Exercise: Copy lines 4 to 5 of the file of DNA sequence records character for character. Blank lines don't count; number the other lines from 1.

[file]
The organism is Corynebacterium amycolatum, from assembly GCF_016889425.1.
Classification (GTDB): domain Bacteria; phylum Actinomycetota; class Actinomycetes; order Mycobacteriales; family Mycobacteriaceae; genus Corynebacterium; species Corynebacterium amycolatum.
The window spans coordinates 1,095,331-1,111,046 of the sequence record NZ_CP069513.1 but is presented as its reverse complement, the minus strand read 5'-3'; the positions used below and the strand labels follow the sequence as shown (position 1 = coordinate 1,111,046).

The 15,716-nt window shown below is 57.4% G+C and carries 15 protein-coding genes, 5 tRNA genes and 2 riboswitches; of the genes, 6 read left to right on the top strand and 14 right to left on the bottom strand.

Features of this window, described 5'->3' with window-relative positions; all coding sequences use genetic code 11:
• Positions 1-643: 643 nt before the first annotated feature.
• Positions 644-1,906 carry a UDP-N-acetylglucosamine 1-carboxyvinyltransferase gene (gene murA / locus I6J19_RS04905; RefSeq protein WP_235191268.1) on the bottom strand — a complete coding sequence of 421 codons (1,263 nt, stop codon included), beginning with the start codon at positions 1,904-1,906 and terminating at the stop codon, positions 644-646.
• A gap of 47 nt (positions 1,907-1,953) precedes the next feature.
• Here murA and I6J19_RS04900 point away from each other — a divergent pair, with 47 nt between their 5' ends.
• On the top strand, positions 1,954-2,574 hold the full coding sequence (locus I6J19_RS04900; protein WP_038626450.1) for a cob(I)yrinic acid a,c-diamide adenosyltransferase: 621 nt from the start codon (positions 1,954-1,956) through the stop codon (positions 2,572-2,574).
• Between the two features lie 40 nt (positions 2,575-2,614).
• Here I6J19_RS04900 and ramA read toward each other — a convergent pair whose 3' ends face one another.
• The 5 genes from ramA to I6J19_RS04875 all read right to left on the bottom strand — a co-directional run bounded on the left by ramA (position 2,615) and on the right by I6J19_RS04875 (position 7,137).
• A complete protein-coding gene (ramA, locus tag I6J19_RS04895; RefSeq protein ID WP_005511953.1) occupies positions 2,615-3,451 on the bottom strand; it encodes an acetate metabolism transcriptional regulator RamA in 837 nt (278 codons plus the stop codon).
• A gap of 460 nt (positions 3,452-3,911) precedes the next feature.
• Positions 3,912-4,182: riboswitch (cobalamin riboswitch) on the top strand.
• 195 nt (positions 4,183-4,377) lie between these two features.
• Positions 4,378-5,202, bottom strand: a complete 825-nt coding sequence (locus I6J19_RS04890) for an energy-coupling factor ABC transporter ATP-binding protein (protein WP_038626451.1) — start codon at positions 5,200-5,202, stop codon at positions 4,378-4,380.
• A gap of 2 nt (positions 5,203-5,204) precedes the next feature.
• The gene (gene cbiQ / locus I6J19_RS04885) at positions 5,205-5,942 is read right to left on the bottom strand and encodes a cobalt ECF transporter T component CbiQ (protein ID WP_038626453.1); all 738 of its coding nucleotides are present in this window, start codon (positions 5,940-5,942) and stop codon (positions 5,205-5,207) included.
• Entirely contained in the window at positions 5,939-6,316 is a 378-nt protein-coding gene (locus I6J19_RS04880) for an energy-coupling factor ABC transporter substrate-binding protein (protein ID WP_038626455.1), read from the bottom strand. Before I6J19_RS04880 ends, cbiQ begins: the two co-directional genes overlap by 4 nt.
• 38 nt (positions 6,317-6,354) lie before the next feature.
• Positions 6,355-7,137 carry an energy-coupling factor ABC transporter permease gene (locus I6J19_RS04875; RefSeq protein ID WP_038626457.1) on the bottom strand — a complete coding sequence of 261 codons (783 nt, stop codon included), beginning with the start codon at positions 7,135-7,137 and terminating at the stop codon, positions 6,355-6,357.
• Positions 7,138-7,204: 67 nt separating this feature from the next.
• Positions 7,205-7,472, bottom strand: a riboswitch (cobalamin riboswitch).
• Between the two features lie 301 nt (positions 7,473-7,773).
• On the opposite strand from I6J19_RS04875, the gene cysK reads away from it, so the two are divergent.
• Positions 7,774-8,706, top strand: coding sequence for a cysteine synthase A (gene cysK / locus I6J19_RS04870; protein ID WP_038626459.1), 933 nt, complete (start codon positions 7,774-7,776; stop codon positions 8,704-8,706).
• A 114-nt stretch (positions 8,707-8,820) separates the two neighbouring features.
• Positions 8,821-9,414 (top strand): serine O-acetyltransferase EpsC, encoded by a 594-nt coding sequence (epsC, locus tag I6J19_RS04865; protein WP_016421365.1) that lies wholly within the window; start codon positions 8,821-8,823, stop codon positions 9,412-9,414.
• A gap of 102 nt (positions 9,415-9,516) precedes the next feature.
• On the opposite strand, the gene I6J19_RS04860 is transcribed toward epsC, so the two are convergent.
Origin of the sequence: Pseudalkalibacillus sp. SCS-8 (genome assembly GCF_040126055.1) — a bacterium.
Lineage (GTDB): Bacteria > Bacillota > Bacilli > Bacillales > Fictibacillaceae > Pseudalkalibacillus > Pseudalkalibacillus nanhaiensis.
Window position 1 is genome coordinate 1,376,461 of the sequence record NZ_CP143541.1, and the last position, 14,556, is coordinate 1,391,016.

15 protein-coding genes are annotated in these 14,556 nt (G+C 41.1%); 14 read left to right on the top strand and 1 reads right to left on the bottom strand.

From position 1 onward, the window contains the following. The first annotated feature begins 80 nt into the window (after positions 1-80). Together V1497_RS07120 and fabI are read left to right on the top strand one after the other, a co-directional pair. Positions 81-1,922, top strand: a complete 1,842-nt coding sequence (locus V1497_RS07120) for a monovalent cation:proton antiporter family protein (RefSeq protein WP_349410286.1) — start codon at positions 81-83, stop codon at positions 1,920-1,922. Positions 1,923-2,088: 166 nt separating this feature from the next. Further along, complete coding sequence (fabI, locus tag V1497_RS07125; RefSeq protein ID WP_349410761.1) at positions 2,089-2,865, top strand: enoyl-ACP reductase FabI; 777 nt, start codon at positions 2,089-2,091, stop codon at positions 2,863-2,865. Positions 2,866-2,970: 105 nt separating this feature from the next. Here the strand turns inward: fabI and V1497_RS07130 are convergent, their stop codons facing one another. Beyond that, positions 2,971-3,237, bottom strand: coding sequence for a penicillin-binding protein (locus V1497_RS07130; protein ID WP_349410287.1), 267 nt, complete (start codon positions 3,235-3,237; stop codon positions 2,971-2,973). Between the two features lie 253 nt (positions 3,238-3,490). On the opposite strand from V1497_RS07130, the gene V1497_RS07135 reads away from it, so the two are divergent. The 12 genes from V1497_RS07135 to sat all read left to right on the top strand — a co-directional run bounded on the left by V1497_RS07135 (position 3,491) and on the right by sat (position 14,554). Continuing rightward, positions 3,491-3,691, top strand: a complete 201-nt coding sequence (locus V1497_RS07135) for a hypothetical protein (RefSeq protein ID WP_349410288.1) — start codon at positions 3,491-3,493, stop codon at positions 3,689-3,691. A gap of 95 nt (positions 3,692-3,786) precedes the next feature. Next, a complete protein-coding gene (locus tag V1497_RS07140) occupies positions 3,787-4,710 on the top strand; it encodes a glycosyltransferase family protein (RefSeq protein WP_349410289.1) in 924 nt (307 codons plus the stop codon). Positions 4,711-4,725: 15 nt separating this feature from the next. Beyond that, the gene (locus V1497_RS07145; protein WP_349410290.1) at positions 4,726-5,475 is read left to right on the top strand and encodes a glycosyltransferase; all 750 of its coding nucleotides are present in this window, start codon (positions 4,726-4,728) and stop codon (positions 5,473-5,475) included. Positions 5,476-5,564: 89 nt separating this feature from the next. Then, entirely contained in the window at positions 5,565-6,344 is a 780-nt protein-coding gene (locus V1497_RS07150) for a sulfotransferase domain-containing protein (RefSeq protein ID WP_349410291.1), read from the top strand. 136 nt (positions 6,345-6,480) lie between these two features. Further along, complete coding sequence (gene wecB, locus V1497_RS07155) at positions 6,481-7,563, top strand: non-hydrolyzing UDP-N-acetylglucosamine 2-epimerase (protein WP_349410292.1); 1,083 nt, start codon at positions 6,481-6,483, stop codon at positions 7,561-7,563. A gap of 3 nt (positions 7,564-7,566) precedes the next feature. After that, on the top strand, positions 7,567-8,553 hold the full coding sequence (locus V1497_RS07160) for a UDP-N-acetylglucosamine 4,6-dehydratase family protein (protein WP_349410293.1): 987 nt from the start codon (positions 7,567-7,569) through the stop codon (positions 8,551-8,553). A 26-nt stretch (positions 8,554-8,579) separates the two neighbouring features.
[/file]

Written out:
The 15,716-nt window shown below is 57.4% G+C and carries 15 protein-coding genes, 5 tRNA genes and 2 riboswitches; of the genes, 6 read left to right on the top strand and 14 right to left on the bottom strand.

Features of this window, described 5'->3' with window-relative positions; all coding sequences use genetic code 11: